Makes hosted Bedrock/MCPE servers show up as LAN servers, specifically for consoles.
You can now play on remote servers (not Realms!) on your Xbox and PS4 with friends.
It's like having a LAN server that's not actually there, spooky.
phantom is a command line application with no GUI (yet). See the usage section below.
Download phantom from the releases page.
macOS / Linux
Add execute permissions if necessary:
$ chmod u+x ./phantom-<os>
<os> with macos, linux, etc. for the correct OS you're using.
Open up a command prompt (Windows) or terminal (macOS & Linux) to the location where you downloaded phantom, then type in the phantom command and hit enter. The server should show up on your LAN server list within a few seconds. If not, you did something wrong. Or I did ;)
Usage: ./phantom-<os> [options] -server <server-ip> Options: -6 Optional: Enables IPv6 support on port 19133 (experimental) -bind string Optional: IP address to listen on. Defaults to all interfaces. (default "0.0.0.0") -bind_port int Optional: Port to listen on. Defaults to 0, which selects a random port. Note that phantom always binds to port 19132 as well, so both ports need to be open. -debug Optional: Enables debug logging -remove_ports Optional: Forces ports to be excluded from pong packets (experimental) -server string Required: Bedrock/MCPE server IP address and port (ex: 22.214.171.124:19132) -timeout int Optional: Seconds to wait before cleaning up a disconnected client (default 60)
Connect to a server at IP
./phantom-<os> -server lax.mcbr.cubed.host:19132
Same as above but bind to a specific local IP:
./phantom-<os> -bind 10.0.0.5 -server lax.mcbr.cubed.host:19132
Same as above but bind the proxy server to port 19133:
./phantom-<os> -bind_port 19133 -server lax.mcbr.cubed.host:19132
Same as above but bind the proxy server to local IP 10.0.0.5 and port 19133:
./phantom-<os> -bind 10.0.0.5 -bind_port 19133 -server lax.mcbr.cubed.host:19132
Running multiple instances
If you have multiple Bedrock servers, you can run phantom multiple times on
the same device to allow all of your servers to show up on the LAN list. All
you have to do is start one instance of phantom for each server and set the
-server flag appropriately. You don't need to use
-bind or change the port.
But you probably do need to make sure you have a firewall rule that allows
all UDP traffic for the phantom executable.
A note on
The port is randomized by default and specifically omitted from the flag because the port that phantom runs on is irrelevant to the user. phantom must bind to port 19132 on all interfaces (or at least the broadcast address) to receive ping packets from LAN devices. So phantom will always do that and there's no way to configure otherwise, but you can also pick which IP you want the proxy itself to listen on, just in case you need that. You shouldn't though.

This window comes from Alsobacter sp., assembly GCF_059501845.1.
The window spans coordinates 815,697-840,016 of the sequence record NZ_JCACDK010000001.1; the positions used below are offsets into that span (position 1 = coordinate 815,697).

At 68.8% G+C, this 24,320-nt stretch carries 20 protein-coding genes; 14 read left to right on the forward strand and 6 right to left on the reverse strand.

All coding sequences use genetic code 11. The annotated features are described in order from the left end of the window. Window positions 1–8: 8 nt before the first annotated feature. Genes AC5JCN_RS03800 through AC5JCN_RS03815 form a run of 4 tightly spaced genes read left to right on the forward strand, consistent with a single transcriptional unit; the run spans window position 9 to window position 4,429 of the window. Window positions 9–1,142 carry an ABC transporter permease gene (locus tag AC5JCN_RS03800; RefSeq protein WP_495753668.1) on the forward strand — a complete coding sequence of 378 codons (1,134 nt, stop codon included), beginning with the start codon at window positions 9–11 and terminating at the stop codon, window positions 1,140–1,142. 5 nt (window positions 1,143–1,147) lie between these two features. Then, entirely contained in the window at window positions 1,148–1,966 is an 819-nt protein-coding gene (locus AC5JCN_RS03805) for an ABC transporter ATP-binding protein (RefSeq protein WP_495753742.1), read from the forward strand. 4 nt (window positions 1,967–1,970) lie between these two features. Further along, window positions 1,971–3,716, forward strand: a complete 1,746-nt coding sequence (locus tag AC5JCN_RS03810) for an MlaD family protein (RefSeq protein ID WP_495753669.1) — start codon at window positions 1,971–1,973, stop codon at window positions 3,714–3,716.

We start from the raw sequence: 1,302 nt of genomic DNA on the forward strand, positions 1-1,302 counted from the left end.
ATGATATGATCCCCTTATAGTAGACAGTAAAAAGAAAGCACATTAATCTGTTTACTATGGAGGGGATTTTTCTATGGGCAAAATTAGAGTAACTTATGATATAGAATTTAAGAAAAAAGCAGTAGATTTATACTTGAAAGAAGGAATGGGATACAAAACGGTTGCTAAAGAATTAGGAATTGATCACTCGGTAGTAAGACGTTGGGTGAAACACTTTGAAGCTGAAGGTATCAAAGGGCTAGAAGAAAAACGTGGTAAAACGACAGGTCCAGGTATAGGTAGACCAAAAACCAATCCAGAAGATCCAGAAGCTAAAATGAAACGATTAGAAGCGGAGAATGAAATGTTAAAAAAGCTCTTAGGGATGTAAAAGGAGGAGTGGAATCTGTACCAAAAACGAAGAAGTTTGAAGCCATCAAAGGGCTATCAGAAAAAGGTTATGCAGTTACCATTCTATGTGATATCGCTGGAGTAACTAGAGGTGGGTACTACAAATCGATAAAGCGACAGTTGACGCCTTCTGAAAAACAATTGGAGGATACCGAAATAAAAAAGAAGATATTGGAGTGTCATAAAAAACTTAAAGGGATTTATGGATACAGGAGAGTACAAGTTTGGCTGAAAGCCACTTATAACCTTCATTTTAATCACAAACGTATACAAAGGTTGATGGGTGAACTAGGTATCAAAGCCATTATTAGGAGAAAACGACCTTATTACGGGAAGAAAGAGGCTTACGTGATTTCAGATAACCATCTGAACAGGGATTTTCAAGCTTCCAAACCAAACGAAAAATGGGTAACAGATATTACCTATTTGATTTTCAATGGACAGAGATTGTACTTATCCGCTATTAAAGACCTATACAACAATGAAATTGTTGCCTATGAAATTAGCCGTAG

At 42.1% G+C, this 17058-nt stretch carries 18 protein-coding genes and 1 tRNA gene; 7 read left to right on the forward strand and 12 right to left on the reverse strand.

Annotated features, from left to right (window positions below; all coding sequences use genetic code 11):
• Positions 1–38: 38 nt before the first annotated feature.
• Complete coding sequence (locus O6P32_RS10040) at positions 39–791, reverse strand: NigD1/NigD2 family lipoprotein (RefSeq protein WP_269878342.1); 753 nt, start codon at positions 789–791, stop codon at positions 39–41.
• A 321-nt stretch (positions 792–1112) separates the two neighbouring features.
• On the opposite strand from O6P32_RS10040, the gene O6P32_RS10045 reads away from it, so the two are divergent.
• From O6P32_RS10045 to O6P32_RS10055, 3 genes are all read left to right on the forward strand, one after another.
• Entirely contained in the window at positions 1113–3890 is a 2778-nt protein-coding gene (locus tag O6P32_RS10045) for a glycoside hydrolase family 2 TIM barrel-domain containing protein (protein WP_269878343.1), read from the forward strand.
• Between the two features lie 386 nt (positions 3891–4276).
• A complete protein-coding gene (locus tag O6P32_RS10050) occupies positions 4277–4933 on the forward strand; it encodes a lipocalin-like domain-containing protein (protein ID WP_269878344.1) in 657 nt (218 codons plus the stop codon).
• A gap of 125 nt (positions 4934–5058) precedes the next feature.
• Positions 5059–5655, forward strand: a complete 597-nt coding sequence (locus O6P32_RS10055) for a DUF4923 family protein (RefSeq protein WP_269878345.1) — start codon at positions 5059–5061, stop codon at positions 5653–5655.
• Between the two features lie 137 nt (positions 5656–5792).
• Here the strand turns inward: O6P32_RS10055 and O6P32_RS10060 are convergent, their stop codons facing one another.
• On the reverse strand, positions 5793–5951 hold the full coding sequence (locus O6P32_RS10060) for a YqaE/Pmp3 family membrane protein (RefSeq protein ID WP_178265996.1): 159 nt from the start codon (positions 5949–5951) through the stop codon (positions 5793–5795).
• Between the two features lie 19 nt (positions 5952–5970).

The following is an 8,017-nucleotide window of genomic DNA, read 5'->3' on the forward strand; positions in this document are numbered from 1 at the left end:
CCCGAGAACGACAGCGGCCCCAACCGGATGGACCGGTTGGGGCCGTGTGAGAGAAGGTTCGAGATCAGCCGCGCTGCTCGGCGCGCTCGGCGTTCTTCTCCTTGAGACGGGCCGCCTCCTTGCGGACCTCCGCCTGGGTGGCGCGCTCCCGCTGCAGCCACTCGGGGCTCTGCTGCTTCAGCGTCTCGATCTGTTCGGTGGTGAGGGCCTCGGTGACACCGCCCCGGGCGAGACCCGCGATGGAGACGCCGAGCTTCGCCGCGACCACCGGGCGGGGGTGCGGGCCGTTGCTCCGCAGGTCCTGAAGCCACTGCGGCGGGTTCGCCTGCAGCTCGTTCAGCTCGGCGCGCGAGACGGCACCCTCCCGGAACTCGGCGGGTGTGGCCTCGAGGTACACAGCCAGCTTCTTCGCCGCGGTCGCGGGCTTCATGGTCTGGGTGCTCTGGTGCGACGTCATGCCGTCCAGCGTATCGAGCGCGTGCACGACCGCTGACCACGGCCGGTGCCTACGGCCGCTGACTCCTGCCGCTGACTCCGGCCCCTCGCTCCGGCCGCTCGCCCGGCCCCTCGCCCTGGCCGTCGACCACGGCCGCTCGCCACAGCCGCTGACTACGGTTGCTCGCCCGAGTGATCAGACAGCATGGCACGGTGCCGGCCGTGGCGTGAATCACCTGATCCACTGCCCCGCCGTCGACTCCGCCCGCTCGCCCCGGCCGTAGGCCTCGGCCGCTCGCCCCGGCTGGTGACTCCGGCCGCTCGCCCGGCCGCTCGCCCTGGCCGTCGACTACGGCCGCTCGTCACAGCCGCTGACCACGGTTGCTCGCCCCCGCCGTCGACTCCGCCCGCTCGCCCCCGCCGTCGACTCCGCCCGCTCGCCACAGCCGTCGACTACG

As long as the device you run phantom from is on the same LAN, the default settings should allow other LAN devices to see it when you open Minecraft.
A note on
The port used by the proxy server can be defined with the
It can be useful if you are behind a firewall or using Docker and want to open only
necessary ports to phantom. Note that you'll always need to open port 19132 in addition
to the bind port for phantom to work.
This flag can be used with or without the
Default value is 0, which means a random port will be used.
Makefile builds for Windows, macOS, and Linux, including x86 and ARM.
How does this work?
On Minecraft platforms that support LAN servers, the game will broadcast a server ping packet to every device on the same network and display any valid replies as connectable servers. This tool runs on your computer - desktop, laptop, Raspberry Pi, etc. - and pretends to be a LAN server, acting as a proxy, passing all traffic from your game through your computer and to the server (and back), so that Minecraft thinks you're connected to a LAN server, but you're really playing on a remote server. As soon as you start it up, you should see the fake server listed under LAN and, upon selecting it, connect to the real Bedrock/MCPE server hosted elsewhere.
For an optimal experience, run this on a device that is connected via ethernet and not over WiFi, since a wireless connection could introduce some lag. Your game device can be connected to WiFi. Your remote server can be running on a computer, a VM, or even with a Minecraft hosting service.
- This tool should work on Windows, macOS, and Linux.
- ARM builds are available for Raspberry Pi and similar SOCs.
- Minecraft for Windows 10, iOS/Android, Xbox One, and PS4 are currently supported.
- Nintendo Switch is not supported.
Note that you almost definitely need to create a firewall rule for this to work. On macOS, you'll be prompted automatically. On Windows, you may need to go into your Windows Firewall settings and open up all UDP ports for phantom.
My server isn't showing up on the list but it's online and phantom is showing connections!
Make sure "Visible to LAN players" is turn ON in your server's settings: (below shows setting OFF)